An eight-year-old schoolboy was placed in an induced coma after suffering a rare reaction to Covid-19, the Mirror reports.
Cameron Brown was rushed to hospital three weeks after recovering from the virus. The boy, who tested positive for the virus but exhibited no symptoms, had a large lump on his neck and rashes on his body.
Four days later, his vision went blurry as he was watching television. His concerned mum Lorraine and dad James rushed Cameron to A&E where doctors diagnosed him with Paediatric Inflammatory Multisystem Syndrome (PIMS).
The rare condition causes serious inflammation throughout the body as the immune system goes into overdrive, attacking the body.
Cameron’s condition worsened rapidly and his heart began to fail.
In a bid to stabilise him, medics placed Cameron in an induced coma and he was flown from Aberdeen Royal Infirmary to the Queen Elizabeth University Hospital in Glasgow.
The young boy eventually pulled through, but James and Lorraine have issued a stark warning to parents to be aware of symptoms after admitting they knew nothing about PIMS before their son fell ill.
Lorraine, 45, from Stonehaven, told the Mirror : “On October 11, Cameron’s friend’s mum contacted me to say her wee boy had tested positive for Covid.
“When I got home and we did a lateral flow test and the two lines appeared so we instantly put him into isolation.
“He was a wee bit tired in the first few days but after that he was bouncing on the sofas back to his usual self.
“I don’t think we’d have known he had Covid if the mum hadn’t contacted me.”
Three weeks after recovering from the virus, Cameron discovered a lump on his neck on the day he was due to get his flu jab at school.
Lorraine said: “On Tuesday, November 2 he said he had a sore lump on his neck.
“I spoke to the doctor and they thought it was just his lymph glands. His temperature went up to about 40 degrees but the doctor said it might be a reaction to his flu vaccine.
“On the Thursday he was still very tired. He managed some food on the Thursday night but was sick in the night.
“After that he wasn’t interested in food. We called the doctor again and she took urine samples, checked his chest and his pulse. She was quite concerned but his temperature was really high.”
Lorraine was told to call 111 if Cameron’s condition worsened over the weekend.
On the Saturday afternoon, he developed a rash on his hand and his face.
About half an hour later, he was watching television when he told his mum he couldn’t see the screen properly.
Lorraine called 111 and they told her to bring Cameron into A&E, where doctors discovered the youngster had symptoms of PIMS.
Lorraine said: “They took his blood pressure and it had dropped quite a lot. They hooked him up for various things and explained PIMS.
“I hadn’t heard of it before but they said after Covid, antibodies can be over fighting and swelling up.
“All night long he was getting various tests done. They were using haemoglobin to regulate his heart but it wasn’t responding.
“At that point at around 9am in the morning they decided to put him into an induced coma.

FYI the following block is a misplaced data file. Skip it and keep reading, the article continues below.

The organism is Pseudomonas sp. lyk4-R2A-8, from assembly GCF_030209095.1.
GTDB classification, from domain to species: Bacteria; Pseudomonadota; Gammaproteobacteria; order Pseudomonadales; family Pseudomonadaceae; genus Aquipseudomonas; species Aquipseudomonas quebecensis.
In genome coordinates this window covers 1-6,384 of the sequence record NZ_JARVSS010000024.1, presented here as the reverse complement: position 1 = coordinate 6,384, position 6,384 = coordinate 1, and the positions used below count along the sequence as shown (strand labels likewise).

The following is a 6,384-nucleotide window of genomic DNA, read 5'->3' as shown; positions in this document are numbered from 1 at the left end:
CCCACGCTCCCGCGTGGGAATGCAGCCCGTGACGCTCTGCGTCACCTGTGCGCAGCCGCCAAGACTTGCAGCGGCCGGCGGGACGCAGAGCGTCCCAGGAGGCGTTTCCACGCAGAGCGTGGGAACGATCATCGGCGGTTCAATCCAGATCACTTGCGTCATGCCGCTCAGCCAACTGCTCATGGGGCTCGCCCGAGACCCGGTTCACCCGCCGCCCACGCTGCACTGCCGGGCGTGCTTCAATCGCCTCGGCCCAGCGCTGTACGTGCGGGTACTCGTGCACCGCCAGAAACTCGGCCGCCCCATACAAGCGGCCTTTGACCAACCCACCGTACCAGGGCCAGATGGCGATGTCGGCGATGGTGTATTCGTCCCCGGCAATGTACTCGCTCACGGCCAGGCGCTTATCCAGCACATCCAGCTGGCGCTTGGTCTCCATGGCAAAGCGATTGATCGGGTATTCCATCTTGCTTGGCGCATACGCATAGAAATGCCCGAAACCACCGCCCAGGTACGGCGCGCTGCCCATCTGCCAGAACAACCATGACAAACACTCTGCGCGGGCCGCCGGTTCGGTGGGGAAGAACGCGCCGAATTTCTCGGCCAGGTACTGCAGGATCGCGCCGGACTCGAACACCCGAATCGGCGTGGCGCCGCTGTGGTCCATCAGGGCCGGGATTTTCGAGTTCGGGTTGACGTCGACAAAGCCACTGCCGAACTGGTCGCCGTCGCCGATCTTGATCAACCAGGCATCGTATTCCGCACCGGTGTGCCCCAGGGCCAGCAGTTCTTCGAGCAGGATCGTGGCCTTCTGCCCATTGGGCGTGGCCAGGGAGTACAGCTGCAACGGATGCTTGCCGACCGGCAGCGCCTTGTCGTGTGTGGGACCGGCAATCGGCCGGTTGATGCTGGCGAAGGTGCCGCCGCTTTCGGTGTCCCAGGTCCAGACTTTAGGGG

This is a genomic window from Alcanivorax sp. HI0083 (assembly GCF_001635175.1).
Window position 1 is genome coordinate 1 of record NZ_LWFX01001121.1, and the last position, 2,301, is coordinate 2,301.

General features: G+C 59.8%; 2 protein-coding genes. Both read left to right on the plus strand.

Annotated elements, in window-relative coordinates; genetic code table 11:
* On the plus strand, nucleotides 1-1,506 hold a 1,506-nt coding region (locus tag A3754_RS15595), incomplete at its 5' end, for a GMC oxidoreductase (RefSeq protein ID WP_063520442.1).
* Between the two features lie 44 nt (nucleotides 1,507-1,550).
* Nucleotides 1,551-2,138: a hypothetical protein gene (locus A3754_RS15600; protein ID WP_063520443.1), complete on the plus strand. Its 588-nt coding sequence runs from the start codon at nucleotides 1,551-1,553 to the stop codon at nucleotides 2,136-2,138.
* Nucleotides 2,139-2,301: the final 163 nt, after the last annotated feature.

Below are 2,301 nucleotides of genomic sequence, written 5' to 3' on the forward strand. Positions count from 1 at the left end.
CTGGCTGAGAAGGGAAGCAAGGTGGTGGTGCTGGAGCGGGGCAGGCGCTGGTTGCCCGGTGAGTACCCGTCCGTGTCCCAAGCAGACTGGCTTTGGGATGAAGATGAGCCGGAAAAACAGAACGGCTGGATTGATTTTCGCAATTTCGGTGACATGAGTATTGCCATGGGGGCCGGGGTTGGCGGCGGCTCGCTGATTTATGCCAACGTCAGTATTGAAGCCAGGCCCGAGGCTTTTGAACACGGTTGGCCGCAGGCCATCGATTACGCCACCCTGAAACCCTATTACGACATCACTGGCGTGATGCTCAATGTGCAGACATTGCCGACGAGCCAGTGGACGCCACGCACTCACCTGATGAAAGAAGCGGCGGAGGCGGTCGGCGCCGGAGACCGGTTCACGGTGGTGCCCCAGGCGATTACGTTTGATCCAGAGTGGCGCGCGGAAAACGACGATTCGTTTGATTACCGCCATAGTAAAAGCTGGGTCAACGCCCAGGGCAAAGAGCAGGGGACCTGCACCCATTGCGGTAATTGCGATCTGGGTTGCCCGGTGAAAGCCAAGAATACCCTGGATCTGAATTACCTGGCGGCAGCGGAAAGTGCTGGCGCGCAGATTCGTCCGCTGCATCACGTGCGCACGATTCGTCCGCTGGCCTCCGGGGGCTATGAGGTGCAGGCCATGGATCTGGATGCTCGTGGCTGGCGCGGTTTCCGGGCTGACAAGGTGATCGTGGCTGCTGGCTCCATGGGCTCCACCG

“I had just focussed on him getting better but when they said they that, that was my breakdown point.
“You know his heart is failing and that antithetic can be quite dangerous.
“He was still very tired but we had a Facetime chat with his dad and his brothers in the morning. The nurses told us to just act normal and not alert him to what was going to be happening.
“I had a chat with him before it and told him, ‘you can’t go to sleep, you’ve got to come back’.
“But he wasn’t scared. He is a very strong willed and determined little child.”
Due to stormy conditions, the air ambulance was grounded, so a coastguard helicopter picked doctors up in Glasgow and flew them to Aberdeen.
The rescue team then collected Cameron and transported him to the QEUH.
Cameron was kept in ICU for three days before he woke up.
Dad James, 48, said: “My head was spinning, we were so worried, but thankfully by that point they had managed to stabilise his body enough so that the steroids were able to do their job.
“The consultant explained that with PIMS they tend to see it in kids who have no underlying health conditions and have basically got strong immune systems.
“It’s almost like your immune system is too strong, and it gets over Covid too quickly. So the kids aren’t having any symptoms – or if they do it’s really mild – and then they are at risk of suffering from PIMS.
“Because the body largely recovered from Covid and the immune system still thinks it’s fighting the virus, so it ramps up and gets to a point where the immune system starts attacking the body and starts inflaming the major organs.
“In Cameron’s case it was his heart that was struggling.
“As long as you can get the immune system under control, you can recover really quickly because it’s not like an infection or a disease that is attacking your body. It’s your own body’s immune system. Once you can control that you can bounce back and recover.”
Cameron spent a week in hospital before being discharged.
The brave youngster was desperate to get back home to see his brothers Archie, 12, and Ben, 13.
He also wanted to see his friends at school and returned two days later.
Lorraine said: “After a chilled weekend he said he wanted to go straight back to school.
“He’s had a bit of brain fog and has been complaining about leg cramps but he’s been through a lot.
“This week he’s been back doing extracurricular activities. I think it’s quite unusual for a kid to bounce back that quickly.
“The steroids have been affecting his hormones but physically he’s doing really well.”
Great Ormond Street Hospital for Children describes the main symptom of PIMS as a high temperature that lasts for a few days.
Other symptoms can include:
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